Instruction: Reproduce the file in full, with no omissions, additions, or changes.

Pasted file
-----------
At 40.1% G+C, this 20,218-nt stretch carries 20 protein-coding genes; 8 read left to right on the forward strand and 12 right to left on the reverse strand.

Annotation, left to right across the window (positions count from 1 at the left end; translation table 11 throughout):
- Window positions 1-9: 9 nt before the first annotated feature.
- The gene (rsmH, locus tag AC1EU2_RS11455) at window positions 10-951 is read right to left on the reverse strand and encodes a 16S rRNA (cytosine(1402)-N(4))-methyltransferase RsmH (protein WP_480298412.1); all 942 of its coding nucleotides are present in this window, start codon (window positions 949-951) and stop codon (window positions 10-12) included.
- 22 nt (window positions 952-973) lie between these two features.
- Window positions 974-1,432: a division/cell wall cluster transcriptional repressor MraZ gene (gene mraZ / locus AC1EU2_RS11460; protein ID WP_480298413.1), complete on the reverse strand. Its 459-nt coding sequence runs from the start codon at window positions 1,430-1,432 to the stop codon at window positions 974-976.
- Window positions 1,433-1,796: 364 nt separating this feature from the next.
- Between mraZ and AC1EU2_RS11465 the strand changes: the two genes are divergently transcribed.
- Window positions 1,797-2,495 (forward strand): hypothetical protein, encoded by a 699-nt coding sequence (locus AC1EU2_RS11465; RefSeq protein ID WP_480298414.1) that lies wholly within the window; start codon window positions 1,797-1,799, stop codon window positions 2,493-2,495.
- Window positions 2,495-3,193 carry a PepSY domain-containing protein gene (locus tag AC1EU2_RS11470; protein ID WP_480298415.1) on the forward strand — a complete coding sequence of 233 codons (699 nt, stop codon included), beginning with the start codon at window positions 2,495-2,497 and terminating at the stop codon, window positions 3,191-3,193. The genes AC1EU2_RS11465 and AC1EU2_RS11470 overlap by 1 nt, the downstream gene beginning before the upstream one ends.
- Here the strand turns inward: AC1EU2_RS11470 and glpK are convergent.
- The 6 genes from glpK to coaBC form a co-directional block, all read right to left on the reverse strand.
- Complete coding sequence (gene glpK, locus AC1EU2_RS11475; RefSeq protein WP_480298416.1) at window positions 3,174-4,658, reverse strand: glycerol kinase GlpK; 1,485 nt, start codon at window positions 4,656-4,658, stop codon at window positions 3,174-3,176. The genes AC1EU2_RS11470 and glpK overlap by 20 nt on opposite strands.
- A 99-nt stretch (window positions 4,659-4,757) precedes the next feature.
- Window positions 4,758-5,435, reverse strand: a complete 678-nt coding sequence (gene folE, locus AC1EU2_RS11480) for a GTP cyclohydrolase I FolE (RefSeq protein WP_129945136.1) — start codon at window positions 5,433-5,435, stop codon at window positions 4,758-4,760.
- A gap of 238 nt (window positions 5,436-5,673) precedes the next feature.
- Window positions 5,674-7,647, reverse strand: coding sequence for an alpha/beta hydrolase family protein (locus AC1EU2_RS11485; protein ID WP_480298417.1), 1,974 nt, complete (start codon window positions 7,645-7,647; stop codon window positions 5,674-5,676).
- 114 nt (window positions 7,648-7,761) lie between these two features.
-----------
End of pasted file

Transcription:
At 40.1% G+C, this 20,218-nt stretch carries 20 protein-coding genes; 8 read left to right on the forward strand and 12 right to left on the reverse strand.

Annotation, left to right across the window (positions count from 1 at the left end; translation table 11 throughout):
- Window positions 1-9: 9 nt before the first annotated feature.
- The gene (rsmH, locus tag AC1EU2_RS11455) at window positions 10-951 is read right to left on the reverse strand and encodes a 16S rRNA (cytosine(1402)-N(4))-methyltransferase RsmH (protein WP_480298412.1); all 942 of its coding nucleotides are present in this window, start codon (window positions 949-951) and stop codon (window positions 10-12) included.
- 22 nt (window positions 952-973) lie between these two features.
- Window positions 974-1,432: a division/cell wall cluster transcriptional repressor MraZ gene (gene mraZ / locus AC1EU2_RS11460; protein ID WP_480298413.1), complete on the reverse strand. Its 459-nt coding sequence runs from the start codon at window positions 1,430-1,432 to the stop codon at window positions 974-976.
- Window positions 1,433-1,796: 364 nt separating this feature from the next.
- Between mraZ and AC1EU2_RS11465 the strand changes: the two genes are divergently transcribed.
- Window positions 1,797-2,495 (forward strand): hypothetical protein, encoded by a 699-nt coding sequence (locus AC1EU2_RS11465; RefSeq protein ID WP_480298414.1) that lies wholly within the window; start codon window positions 1,797-1,799, stop codon window positions 2,493-2,495.
- Window positions 2,495-3,193 carry a PepSY domain-containing protein gene (locus tag AC1EU2_RS11470; protein ID WP_480298415.1) on the forward strand — a complete coding sequence of 233 codons (699 nt, stop codon included), beginning with the start codon at window positions 2,495-2,497 and terminating at the stop codon, window positions 3,191-3,193. The genes AC1EU2_RS11465 and AC1EU2_RS11470 overlap by 1 nt, the downstream gene beginning before the upstream one ends.
- Here the strand turns inward: AC1EU2_RS11470 and glpK are convergent.
- The 6 genes from glpK to coaBC form a co-directional block, all read right to left on the reverse strand.
- Complete coding sequence (gene glpK, locus AC1EU2_RS11475; RefSeq protein WP_480298416.1) at window positions 3,174-4,658, reverse strand: glycerol kinase GlpK; 1,485 nt, start codon at window positions 4,656-4,658, stop codon at window positions 3,174-3,176. The genes AC1EU2_RS11470 and glpK overlap by 20 nt on opposite strands.
- A 99-nt stretch (window positions 4,659-4,757) precedes the next feature.
- Window positions 4,758-5,435, reverse strand: a complete 678-nt coding sequence (gene folE, locus AC1EU2_RS11480) for a GTP cyclohydrolase I FolE (RefSeq protein WP_129945136.1) — start codon at window positions 5,433-5,435, stop codon at window positions 4,758-4,760.
- A gap of 238 nt (window positions 5,436-5,673) precedes the next feature.
- Window positions 5,674-7,647, reverse strand: coding sequence for an alpha/beta hydrolase family protein (locus AC1EU2_RS11485; protein ID WP_480298417.1), 1,974 nt, complete (start codon window positions 7,645-7,647; stop codon window positions 5,674-5,676).
- 114 nt (window positions 7,648-7,761) lie between these two features.